Ghosn on Eurozone: ""We Don't Know If the Headwinds Are Going to Strengthen or Weaken, Go up or Down, If the Oil is Going up or Down, I Know Steel is Going up, I Don't Know If the Financial Crisis is Going to Get Better"

Edward Niedermeyer
by Edward Niedermeyer
ghosn on eurozone we dont know if the headwinds are going to strengthen or weaken

With The Land of The Free deep in auto-market hell, our cheese-eating surrender-monkey pals look set to follow suit. PSA (Peugeot-Citroen) has enjoyed relatively brisk metal moving thus far this year. But the automaker expects sales in its Euro-market bastion to start dropping through the rest of the year. Sales in Western Europe (where PSA gets its fattest profits) are down two percent year-to-date, and headed south– despite French-market tax incentives (where 22 percent of PSA sales originate). The Wall Street Journal reports that price increases set to go into effect this summer may help PSA's bottom line, but only at the expense of sales. At Renault, CEO Carlos Ghosn's ambitious ten percent sales growth target has been halved. "Realistically we are dealing in an environment which is very uncertain and we have to be very transparent in the fact that it can get better or worse," says Ghosn. Analysts say profitability goals are also likely to be abandoned. C'est la vie.

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  • Nicodemus Nicodemus on Jul 09, 2008

    Bugatti firm was created by an Italian living in [s]France[/s] Germany.

  • LenS LenS on Jul 09, 2008

    The French surrendered in 1870 to the Prussians. They surrendered in 1814 and 1815 (when Napoleon escaped and tried again) to the Grand Coalition. They surrendered in Vietnam. They surrendered in Algeria (to the Arabs -- something no Western power had done in centuries -- Charles Martel must have rolled over in his grave). They surrendered in Quebec. They surrendered in India. And I'm guessing they'll surrender to Islam once the Islamic population gets a little bigger in France. The French have a long history of surrender on the battlefield -- where they reign supreme is taking advantage of allied victories to then get something at the after war conferences. And tell the GI's who died fighting the French in the invasion of North Africa that the French have never fought the US. Of course, they surrendered fairly quickly, but that's traditional. Finally, French wine is vastly overrated (and from California vine stocks anyway).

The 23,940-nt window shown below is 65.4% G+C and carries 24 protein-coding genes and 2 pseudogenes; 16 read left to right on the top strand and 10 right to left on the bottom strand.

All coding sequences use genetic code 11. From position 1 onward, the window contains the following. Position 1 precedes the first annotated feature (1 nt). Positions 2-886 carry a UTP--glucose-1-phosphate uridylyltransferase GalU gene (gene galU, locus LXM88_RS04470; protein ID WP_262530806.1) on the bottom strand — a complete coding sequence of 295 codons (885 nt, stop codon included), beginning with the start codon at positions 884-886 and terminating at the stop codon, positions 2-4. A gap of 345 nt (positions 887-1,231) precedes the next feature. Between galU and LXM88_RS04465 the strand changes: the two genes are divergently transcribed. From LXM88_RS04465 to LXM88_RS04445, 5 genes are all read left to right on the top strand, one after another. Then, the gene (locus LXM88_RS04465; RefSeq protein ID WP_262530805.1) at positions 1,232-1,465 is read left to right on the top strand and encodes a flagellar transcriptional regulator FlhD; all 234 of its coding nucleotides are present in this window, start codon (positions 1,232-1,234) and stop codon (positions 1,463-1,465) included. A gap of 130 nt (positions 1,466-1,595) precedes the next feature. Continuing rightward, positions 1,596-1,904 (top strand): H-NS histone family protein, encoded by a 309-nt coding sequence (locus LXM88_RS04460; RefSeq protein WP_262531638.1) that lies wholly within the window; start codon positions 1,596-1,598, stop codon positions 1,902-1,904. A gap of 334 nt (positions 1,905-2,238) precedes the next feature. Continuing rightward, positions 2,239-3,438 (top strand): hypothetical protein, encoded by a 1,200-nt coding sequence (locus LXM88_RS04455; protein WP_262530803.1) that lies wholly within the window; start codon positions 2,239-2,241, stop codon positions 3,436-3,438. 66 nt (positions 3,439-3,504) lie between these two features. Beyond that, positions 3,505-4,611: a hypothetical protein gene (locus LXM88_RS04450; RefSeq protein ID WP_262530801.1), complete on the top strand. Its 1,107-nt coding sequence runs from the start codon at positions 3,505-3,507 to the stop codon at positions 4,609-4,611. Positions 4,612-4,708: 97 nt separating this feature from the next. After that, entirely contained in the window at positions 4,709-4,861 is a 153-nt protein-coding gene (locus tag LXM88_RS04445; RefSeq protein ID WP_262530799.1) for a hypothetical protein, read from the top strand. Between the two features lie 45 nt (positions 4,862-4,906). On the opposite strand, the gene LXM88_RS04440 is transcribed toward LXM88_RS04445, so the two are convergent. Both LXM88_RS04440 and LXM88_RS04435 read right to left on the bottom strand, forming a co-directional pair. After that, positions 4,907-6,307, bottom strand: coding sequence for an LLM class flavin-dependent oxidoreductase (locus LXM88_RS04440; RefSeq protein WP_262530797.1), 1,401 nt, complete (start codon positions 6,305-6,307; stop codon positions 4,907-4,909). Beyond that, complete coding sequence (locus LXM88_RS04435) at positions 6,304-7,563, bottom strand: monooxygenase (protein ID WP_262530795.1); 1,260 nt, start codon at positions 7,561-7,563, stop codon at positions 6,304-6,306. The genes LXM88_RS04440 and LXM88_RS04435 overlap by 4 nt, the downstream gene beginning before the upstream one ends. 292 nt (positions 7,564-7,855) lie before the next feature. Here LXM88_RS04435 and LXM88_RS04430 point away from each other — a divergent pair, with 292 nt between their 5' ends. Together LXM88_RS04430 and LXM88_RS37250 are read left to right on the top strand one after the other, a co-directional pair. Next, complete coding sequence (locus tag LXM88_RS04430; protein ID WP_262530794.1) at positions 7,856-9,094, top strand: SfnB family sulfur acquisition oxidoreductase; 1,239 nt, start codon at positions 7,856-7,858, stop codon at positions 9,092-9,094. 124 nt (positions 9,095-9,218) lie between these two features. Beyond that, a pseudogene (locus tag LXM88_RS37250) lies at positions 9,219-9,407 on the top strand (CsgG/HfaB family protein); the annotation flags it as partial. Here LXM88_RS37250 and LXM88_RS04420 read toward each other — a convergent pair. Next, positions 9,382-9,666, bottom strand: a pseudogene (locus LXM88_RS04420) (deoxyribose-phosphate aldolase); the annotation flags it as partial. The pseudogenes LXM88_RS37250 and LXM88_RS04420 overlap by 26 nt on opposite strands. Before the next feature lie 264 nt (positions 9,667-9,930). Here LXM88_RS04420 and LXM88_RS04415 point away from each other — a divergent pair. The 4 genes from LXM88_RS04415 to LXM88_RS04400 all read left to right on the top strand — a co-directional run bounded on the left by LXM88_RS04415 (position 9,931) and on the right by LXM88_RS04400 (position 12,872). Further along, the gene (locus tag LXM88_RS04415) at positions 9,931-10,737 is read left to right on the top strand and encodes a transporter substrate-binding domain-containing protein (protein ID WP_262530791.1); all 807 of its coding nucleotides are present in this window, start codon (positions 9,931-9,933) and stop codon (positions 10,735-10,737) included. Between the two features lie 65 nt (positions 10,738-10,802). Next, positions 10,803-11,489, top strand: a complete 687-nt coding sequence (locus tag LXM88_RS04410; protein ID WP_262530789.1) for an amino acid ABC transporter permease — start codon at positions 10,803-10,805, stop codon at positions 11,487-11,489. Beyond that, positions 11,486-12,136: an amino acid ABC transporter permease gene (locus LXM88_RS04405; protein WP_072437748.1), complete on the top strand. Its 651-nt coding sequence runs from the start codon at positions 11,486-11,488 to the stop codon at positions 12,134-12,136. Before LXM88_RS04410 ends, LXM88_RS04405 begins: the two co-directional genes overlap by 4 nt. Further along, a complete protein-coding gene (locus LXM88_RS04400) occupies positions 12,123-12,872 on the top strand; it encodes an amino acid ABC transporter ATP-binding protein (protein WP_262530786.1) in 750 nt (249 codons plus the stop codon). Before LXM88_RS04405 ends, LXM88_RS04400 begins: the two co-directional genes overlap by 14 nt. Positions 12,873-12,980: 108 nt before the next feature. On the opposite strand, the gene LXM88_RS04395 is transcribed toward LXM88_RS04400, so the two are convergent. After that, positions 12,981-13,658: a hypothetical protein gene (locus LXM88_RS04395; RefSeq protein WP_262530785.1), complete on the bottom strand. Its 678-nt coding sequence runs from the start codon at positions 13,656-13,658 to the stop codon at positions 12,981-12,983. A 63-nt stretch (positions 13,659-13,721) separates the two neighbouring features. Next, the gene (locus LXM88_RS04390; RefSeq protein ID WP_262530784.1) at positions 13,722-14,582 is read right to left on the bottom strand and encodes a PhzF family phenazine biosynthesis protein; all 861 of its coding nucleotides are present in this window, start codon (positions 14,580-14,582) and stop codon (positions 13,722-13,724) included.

• Nudave Nudave on Jul 10, 2008

    Perhaps TTAC's editorial staff should exercise some restraint when deciding whether to "flame" an entire nation - possibly by applying the constraints you impose on posters - the "comments policy" - to yourselves. After all, there are enough places in the world where US of A is thought of as Unlimited Supply of A-holes. I can see no practical benefit for TTAC in confirming those suspicions.

  • Mel23 Mel23 on Jul 10, 2008

    As for France's 'surrender' in various places, I'd call it being realistic. The British learned here that it's very hard - almost impossible - not worth it, to sustain a colonial hold on a remote people. We surrendered (came to our senses) in Vietnam and will do so in the Middle East at some point. Looks like we might have learned from our own revolt against British rule, but no. People being dominated by a foreign power have it 'in their faces' every day, whereas for the remote dominating power, it's just 'in the news'. So the dominated have unending and powerful incentive to throw off the repression. We have no clue what the French went through in wars against Germany, and might not be so bellicose if we had. The German people cheered wildly as Hitler's troops were rampaging through Europe and Russia, but their perception changed after the bombing became heavy.